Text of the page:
While many of you were watching college basketball or Pretty Little Liars (where did Jason go?) on Tuesday night, President Obama gave the State of the Union address. The speech, which our constitution requires the president to give, generally reports on the condition of our nation and gives an outline of the legislative agenda. So what exactly is our government’s agenda, you ask? We’ll save you from watching the hour-long video.
Starting off with a quote from John F. Kennedy, President Barack Obama set the tone for not only the night, but for the future of our country: “The constitution makes us not rivals for power but partners for progress. It is my task to report the State of the Union—to improve it is the task of us all.”
The men and women in uniform who have been serving in the war are finally coming home. Our businesses, after a “grueling” recession, have created over six million new jobs. We have been buying more American cars and less foreign oil. The housing market is recovering and the stock market is rebounding.
“It is our generation’s task, then, to reignite the true engine of America’s economic growth—a rising, thriving middle class,” said Obama. “It is our unfinished task to restore the basic bargain that built this country—the idea that if you work hard and meet your responsibilities, you can get ahead, no matter where you come from, what you look like or who you love.”
The Affordable Care Act is helping to keep the health care costs down, but Obama is open to other options under one condition: they still need to guarantee a secure retirement. “Our government shouldn’t make promises we cannot keep, but we must keep the promises we’ve already made,” he said.
Plans to eliminate tax loopholes and deductions for the well-off and well-connected are being talked about in Congress. Obama stated that now is our best chance for bipartisan, comprehensive tax reform that encourages job creation and helps bring down the deficit. “That’s what we can do together,” said Obama.
Although the plan to reduce the deficit must be part of our agenda, that alone is not our economical plan. “A growing economy that creates good, middle-class jobs, that must be the North Star that guides our efforts,” Obama said.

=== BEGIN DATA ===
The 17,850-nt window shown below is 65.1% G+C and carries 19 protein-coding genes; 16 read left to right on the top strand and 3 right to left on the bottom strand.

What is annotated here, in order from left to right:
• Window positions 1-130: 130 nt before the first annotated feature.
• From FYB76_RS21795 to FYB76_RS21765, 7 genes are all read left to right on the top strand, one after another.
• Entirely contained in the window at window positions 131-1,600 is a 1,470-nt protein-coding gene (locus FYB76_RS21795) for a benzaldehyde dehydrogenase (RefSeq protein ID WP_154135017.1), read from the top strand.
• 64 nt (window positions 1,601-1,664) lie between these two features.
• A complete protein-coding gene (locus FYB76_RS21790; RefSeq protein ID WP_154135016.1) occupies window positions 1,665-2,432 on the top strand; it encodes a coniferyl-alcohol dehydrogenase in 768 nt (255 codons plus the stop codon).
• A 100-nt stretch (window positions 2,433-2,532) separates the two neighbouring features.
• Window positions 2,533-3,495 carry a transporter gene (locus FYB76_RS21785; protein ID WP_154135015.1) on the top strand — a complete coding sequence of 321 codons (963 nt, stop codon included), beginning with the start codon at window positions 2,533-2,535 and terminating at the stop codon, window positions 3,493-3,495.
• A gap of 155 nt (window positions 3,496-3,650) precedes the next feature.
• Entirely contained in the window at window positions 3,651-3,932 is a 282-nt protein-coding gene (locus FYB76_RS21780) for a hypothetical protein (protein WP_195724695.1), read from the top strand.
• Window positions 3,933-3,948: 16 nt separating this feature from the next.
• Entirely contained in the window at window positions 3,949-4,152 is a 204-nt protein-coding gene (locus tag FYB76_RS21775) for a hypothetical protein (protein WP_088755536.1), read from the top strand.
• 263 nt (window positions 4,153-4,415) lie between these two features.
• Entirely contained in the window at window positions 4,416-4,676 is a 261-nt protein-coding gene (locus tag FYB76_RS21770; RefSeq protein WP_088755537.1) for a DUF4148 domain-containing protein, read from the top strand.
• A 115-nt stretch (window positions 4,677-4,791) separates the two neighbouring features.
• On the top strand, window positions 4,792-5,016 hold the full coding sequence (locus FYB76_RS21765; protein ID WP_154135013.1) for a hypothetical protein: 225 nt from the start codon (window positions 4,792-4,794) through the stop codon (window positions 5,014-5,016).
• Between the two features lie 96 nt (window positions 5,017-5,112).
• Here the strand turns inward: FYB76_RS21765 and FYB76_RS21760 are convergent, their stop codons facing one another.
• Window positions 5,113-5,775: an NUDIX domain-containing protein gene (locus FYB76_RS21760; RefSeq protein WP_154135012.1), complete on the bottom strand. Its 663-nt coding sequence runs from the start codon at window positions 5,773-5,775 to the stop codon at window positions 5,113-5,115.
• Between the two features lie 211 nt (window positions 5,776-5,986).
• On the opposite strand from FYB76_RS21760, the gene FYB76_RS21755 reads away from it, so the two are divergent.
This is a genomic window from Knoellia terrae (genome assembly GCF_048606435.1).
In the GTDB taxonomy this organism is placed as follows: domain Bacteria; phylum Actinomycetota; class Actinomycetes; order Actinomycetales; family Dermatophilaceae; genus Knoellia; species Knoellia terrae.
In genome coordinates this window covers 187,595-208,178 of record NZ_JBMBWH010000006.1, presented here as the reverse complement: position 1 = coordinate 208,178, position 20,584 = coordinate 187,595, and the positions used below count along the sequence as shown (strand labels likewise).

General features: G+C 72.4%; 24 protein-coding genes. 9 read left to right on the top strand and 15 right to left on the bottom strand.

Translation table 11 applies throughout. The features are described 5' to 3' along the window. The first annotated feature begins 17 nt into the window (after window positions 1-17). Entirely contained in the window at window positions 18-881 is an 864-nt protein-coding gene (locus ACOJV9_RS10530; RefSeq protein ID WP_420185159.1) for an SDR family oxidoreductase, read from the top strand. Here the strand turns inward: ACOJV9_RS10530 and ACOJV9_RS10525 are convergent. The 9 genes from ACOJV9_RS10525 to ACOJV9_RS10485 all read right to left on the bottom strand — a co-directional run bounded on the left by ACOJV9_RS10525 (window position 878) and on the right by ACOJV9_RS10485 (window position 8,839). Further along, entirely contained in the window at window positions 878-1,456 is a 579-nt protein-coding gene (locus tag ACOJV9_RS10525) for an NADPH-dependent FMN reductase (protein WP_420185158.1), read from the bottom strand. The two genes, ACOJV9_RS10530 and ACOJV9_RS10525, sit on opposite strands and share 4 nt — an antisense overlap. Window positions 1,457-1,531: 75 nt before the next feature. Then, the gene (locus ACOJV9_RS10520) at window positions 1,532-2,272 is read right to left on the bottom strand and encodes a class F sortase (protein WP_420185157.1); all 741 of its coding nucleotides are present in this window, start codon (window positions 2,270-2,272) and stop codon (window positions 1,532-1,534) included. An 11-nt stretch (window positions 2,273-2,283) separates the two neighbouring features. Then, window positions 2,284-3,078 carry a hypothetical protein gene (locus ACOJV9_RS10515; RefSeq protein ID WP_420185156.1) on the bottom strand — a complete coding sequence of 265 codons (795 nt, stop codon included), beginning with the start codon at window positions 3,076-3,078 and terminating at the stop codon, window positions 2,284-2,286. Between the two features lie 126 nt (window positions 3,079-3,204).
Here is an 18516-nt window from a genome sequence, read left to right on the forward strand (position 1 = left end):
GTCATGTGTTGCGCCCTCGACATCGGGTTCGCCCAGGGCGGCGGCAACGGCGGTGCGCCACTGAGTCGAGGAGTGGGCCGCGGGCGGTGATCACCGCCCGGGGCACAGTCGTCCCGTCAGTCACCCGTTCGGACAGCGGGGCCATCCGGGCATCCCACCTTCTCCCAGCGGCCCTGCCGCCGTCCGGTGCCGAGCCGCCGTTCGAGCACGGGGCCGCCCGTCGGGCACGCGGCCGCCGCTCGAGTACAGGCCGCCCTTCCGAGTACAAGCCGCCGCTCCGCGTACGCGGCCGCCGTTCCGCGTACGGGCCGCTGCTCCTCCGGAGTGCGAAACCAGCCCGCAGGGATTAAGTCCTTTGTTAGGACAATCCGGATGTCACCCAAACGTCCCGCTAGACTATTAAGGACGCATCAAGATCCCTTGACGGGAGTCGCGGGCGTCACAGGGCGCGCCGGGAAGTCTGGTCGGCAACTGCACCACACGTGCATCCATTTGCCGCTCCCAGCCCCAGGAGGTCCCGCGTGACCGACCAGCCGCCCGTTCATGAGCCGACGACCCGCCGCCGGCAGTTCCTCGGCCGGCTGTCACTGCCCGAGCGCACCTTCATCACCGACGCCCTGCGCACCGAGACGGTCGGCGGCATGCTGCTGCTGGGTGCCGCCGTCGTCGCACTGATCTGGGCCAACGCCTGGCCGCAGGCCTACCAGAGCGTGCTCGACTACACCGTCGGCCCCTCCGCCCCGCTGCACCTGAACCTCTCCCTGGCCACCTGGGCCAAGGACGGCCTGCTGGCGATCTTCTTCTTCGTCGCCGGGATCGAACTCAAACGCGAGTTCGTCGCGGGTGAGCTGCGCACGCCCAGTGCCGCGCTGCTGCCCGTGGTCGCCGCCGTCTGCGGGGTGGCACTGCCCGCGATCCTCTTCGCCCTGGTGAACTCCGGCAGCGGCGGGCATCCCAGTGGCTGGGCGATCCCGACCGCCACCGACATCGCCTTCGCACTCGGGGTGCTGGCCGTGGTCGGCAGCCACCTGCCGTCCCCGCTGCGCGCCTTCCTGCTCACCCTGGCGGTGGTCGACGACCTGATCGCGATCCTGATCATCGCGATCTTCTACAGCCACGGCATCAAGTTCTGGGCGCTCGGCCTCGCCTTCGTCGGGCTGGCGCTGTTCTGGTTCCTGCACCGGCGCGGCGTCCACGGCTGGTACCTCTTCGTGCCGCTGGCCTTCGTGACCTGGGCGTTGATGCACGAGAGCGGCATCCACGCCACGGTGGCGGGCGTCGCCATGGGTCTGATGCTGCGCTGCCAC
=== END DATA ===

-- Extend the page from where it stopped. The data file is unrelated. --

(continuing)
Knowing that this will not be easy for any party and that no one will be completely satisfied, Obama emphasized that we must work together: “Let’s set party interests aside and work to pass a budget that replaces reckless cuts with smart savings and wise investments in our future.” If we don’t look past our differences, jobs will be lost and our economy will continue to suffer.
Obama wants to create jobs and produce the best products here in our own country. But to make the best products, Obama said we must invest in the best ideas: “Today, no area holds more promise than our investments in American energy. After years of talking about it, we are finally poised to control our own energy future. We produce more oil at home than we have in 15 years.”
While talking about the dramatic change in weather the last 15 years, Obama said we can either choose to believe that Superstorm Sandy, severe droughts and wildfires were all just freak coincidences, or we can choose to believe in science and act before it is too late. He asked Congress to get together and pursue a bipartisan, market-based solution to climate change.
Obama also asked for senators to come together on an issue that has recently affected our nation: gun control. Both parties are working together to prevent anyone from buying guns and reselling to criminals. Police chiefs are asking to “get weapons of war and massive ammunition magazines off our streets because they are tired of being outgunned.”
In one of the most memorable parts of his address, Obama attempted to explain the impact of the recent elementary school shooting in a way we could all relate to. “… In the two months since Newtown, more than a thousand birthdays, graduations, and anniversaries have been stolen from our lives by a bullet from a gun,” he said.
Many other proposals were made in the presidential speech, such as figuring out ways to make higher education attainable to all and reconstruct our educational system in general. Obama also mentioned changes for the housing market and a plan to help with legal and illegal immigration issues. Obama ended his speech with words that helped unify our country and bring full-circle his plan to pull our nation together to make all these changes possible:
“We may do different jobs, and wear different uniforms, and hold different views than the person beside us. But as Americans, we all share the same proud title: We are citizens. It’s a word that doesn’t just describe our nationality or legal status . . . It captures the enduring idea that this country only works when we accept certain obligations to one another and to future generations; that our rights are wrapped up in the rights of others; and that well into our third century as a nation, it remains the task of us all, as citizens of these United States, to be the authors of the next great chapter in our American story.”
Images: MotherJones.com and ABC.com